Some Harsh Truths About Being a Leader

By Lolly Daskal

Many people think of leadership as a glorified profession, one with impressive titles and lots of prestige and benefits. That may or may not be the case, but every level of leadership involves some hard truths. If you’re already in leadership, you likely know these all too well already, but if you’re aspiring to a leadership role, or if you work with a leader, keep them in mind:

Leadership means sacrifice. Leadership at its core is about sacrifice of self-interest. True leadership is other-focused—it’s about investing in other people to help them succeed, even at the expense of your own interests. You have to put your personal priorities away and work for the good of your people.

Leadership means constantly being judged. People are especially judgmental of their boss. Every decision you make—from promotions to project assignments to office decor—is subject to scrutiny. You have to learn not to take it personally, and that’s not always easy.

Leadership means having to be strong for others. People come to their leader with all kinds of challenges and burdens, and it’s part of your charge to always be strong and looking out for them. Making sure that people feel supported and provided for takes an enormous amount of perseverance.

Leadership means carrying the load. You may not have a sign on your desk that says “The Buck Stops Here,” but if you’re in leadership, it does stop with you. You’re in charge so you have to take responsibility, even when the burden is difficult.

Leadership means making people unhappy. There will always be people who don’t support your ideas and initiatives, and some of those people may actively oppose you or be upset with your choices. You truly cannot make everyone happy or have everyone like you. The best you can do is to be honest and consistent in yourself.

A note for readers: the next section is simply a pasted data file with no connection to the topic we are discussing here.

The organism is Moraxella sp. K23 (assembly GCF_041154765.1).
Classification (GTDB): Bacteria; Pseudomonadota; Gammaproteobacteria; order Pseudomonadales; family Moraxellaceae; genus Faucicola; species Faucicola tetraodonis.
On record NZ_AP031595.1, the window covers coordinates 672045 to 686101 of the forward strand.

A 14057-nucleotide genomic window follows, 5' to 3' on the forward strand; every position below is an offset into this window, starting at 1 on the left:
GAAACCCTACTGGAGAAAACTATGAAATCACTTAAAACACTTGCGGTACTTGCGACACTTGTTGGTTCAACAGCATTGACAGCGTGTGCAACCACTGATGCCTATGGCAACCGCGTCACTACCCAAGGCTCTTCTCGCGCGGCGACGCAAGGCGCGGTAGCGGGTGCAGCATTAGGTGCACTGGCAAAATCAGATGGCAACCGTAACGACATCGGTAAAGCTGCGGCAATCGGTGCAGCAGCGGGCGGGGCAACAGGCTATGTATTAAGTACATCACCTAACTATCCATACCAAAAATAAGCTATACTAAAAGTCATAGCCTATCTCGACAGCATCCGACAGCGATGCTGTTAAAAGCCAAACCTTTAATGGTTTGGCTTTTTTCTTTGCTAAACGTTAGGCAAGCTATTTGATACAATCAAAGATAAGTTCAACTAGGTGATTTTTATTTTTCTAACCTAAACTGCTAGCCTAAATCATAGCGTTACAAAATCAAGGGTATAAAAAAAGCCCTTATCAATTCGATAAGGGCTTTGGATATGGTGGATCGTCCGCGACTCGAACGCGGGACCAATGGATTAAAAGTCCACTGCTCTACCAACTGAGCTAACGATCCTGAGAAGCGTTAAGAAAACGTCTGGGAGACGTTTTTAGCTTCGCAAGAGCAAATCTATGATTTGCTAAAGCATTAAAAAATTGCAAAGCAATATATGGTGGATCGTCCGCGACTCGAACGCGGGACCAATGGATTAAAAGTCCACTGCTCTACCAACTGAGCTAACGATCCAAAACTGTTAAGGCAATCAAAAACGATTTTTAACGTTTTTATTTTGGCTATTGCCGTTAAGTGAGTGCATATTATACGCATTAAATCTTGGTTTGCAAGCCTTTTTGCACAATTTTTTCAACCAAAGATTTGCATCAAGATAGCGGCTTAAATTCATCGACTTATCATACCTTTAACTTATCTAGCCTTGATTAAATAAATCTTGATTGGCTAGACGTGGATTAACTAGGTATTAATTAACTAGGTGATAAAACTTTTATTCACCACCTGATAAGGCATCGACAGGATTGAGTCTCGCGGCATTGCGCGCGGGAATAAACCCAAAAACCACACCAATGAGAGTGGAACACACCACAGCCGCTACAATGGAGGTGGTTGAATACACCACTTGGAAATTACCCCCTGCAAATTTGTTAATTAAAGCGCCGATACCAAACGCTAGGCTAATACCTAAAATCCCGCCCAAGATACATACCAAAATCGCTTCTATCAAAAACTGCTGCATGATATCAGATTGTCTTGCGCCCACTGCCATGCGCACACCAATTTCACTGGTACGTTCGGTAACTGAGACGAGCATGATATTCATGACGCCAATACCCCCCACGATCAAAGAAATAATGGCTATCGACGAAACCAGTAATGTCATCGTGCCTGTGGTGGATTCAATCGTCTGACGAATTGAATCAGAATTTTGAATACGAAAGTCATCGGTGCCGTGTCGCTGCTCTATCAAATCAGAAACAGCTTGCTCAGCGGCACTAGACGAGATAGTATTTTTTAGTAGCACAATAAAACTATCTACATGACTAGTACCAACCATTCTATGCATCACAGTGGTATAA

Leadership means failing visibly. Everyone makes mistakes and everyone has failures. But when a leader fails, they fail in full view of the entire team. Bad judgment calls and missteps, large or small, are right there. Everyone knows about them; there’s nowhere to hide and no excuses that will help.

Leadership means being mindful of your influence. As a leader you need to pay attention to everything that comes out of your mouth. Your words matter, whether you’re addressing a large group, in a small meeting, or telling a joke in the hall. People will be paying attention to what you say and how you say it.

Leadership means liking your people, even the difficult ones. As a leader, your first priority is the people who work for you, even the most difficult, the most challenging, the most unpersonable. It’s a priority that can be tough to maintain.

Being a leader is not for the weak. You’re constantly scrutinized, judged and held to a higher standard than most people. Great leaders always find a way to make it work—and that’s what makes them great leaders.

Lead from within: There’s no manual for leadership, no five-step process that will give you the answers. You have to sort out how to be a great leader by doing it and being it

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